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What is Specialty Grade Coffee?

Classifying Specialty Coffee

Not all specialty coffee is made equal. The Specialty Coffee Association of America (SCAA) has created a system of standards to help classify grades for different types of coffees. The following is how they classify specialty grade coffee:

Specialty grade

Coffee branded as “specialty” by the SCAA is allowed 0 Category 1 defects (called “primary defects”) and 0-5 Category 2 defects (called “full defects”) per 300-350 grams of water. It must possess at least one unique attribute in either the body, taste, aroma, and/or acidity. No unripened coffee beans (called “quakers”) can be present in the batch and the moisture content must be between 9-13%.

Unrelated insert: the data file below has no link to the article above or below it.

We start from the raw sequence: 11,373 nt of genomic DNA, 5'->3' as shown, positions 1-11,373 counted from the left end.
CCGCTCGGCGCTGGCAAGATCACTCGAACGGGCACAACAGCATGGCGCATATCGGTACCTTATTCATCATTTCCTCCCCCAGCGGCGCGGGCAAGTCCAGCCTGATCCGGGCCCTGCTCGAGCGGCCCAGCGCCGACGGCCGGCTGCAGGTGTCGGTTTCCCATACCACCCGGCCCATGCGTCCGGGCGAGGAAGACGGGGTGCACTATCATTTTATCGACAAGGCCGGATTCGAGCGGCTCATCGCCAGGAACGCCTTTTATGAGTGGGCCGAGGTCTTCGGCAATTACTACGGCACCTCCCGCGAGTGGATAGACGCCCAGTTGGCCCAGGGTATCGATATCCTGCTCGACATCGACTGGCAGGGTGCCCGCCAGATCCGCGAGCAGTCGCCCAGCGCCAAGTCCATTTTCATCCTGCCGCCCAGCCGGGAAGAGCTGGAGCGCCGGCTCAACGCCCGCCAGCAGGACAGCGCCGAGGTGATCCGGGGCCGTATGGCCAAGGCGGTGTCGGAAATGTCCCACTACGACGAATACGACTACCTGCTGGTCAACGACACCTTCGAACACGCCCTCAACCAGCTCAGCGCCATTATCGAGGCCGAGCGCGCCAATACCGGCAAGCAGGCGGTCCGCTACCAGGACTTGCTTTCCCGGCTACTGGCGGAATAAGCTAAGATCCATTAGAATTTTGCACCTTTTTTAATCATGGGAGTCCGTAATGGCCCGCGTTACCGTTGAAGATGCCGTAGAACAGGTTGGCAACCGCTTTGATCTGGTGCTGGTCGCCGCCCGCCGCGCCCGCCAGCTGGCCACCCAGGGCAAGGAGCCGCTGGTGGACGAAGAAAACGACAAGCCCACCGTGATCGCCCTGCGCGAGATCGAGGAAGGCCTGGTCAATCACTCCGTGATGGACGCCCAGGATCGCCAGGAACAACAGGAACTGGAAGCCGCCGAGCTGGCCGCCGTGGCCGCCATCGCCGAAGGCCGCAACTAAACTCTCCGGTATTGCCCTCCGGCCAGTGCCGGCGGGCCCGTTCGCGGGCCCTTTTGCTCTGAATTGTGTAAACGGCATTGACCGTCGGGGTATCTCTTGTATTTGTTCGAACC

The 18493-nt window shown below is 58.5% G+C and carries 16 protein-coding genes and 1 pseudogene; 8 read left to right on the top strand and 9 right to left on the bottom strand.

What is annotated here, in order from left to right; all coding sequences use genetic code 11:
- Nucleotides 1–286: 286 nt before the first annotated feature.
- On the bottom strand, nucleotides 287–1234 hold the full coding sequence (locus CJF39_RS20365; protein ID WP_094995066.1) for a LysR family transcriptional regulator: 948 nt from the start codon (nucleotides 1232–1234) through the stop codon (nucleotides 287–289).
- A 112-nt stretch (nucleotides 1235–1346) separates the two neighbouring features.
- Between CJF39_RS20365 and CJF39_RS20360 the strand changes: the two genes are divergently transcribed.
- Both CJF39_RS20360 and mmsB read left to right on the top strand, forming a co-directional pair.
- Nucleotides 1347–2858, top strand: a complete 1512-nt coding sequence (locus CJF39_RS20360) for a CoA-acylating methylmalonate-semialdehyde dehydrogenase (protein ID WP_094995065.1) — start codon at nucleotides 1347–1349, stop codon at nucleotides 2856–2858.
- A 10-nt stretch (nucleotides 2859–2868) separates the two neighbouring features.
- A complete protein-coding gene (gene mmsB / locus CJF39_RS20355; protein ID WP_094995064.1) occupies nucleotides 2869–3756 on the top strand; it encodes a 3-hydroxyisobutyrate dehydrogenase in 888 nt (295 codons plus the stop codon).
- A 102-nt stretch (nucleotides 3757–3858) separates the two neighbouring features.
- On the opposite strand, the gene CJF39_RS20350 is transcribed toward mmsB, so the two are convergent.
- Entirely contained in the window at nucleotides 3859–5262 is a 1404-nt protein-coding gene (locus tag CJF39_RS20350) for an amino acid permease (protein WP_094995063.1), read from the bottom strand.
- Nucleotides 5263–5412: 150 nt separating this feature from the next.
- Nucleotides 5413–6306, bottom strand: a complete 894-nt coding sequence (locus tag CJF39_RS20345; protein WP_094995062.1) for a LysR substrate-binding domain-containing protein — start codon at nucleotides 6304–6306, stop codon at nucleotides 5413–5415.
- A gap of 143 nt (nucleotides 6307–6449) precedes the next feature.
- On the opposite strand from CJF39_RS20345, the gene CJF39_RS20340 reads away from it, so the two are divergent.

Other Facts about Specialty Coffee

  • As of 2015, specialty coffee comprises 55% of the $48 billion dollar American coffee trade.
  • The SCAA reports that 37% of the coffee in Americans’ coffee cups is specialty grade coffee.
  • A cup of coffee is tested by an employee of the SCAA called a “cupper”. These cuppers are trained to identify specific flaws in the coffee; one cup is tested at least 15 times by different cuppers.
  • Brazil is not only the top global producer of coffee, it is also the world’s largest producer of specialty coffee.
  • Kopi luwak is the most expensive specialty coffee in the world.

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